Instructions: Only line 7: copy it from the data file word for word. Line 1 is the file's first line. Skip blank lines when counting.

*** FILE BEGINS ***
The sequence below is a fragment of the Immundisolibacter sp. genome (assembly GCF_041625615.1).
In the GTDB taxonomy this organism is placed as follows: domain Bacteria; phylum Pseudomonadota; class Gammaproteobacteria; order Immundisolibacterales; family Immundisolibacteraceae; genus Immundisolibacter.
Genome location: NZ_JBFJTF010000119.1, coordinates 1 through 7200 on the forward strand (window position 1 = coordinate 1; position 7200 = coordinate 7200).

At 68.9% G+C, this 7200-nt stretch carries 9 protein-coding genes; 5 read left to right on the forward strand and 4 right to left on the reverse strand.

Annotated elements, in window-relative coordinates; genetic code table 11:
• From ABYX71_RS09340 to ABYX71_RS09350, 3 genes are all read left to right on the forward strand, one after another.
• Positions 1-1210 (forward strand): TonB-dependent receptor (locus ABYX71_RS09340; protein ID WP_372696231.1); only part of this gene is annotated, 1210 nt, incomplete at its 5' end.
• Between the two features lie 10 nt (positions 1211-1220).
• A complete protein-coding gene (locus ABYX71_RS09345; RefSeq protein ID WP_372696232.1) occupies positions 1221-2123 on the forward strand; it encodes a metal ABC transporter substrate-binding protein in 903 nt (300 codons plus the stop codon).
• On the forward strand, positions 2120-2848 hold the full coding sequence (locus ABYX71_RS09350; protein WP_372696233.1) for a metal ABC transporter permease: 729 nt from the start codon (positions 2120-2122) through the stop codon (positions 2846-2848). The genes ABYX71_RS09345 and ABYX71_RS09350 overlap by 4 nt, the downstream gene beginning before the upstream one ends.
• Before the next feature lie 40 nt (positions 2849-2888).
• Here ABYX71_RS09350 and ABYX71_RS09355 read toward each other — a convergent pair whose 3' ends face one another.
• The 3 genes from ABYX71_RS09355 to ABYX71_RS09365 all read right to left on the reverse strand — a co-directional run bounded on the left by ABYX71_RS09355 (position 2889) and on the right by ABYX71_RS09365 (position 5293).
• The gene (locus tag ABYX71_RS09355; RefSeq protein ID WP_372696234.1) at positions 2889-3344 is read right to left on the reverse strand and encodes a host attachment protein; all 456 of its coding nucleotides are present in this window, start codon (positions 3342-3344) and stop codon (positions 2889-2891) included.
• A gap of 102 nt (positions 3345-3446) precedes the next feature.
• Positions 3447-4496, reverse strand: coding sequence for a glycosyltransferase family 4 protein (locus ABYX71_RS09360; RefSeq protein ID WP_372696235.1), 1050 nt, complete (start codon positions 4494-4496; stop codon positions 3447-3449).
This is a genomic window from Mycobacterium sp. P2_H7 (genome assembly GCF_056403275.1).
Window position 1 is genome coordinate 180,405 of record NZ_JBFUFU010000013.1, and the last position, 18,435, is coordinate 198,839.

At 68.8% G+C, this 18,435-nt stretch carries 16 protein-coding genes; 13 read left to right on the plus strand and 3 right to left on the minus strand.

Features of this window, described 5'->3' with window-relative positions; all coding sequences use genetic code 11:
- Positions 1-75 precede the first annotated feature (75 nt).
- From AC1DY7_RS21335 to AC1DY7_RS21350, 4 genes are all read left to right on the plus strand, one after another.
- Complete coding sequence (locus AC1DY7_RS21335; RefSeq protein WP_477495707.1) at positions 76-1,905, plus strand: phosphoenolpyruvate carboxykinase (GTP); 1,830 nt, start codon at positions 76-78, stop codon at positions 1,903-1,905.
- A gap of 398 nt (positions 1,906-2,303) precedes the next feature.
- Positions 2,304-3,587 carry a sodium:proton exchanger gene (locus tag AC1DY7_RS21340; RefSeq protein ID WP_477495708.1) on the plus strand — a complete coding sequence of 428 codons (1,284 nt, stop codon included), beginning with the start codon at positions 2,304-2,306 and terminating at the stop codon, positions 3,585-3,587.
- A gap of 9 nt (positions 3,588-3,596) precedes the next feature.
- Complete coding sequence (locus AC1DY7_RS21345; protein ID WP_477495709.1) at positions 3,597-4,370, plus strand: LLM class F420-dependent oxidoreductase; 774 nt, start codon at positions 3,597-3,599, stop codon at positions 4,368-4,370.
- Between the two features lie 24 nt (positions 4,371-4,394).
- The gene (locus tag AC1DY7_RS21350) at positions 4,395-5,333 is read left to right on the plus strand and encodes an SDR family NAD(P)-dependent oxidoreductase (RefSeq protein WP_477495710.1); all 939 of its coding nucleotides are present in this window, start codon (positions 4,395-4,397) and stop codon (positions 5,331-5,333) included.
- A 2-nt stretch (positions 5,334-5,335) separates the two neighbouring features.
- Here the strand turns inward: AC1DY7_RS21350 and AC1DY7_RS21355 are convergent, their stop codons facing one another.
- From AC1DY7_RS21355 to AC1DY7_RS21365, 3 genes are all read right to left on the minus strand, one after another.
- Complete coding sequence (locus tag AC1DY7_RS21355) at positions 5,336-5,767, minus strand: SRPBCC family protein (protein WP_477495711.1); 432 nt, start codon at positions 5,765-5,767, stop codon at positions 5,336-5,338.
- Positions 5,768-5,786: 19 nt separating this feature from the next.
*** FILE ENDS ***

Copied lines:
• Positions 1-1210 (forward strand): TonB-dependent receptor (locus ABYX71_RS09340; protein ID WP_372696231.1); only part of this gene is annotated, 1210 nt, incomplete at its 5' end.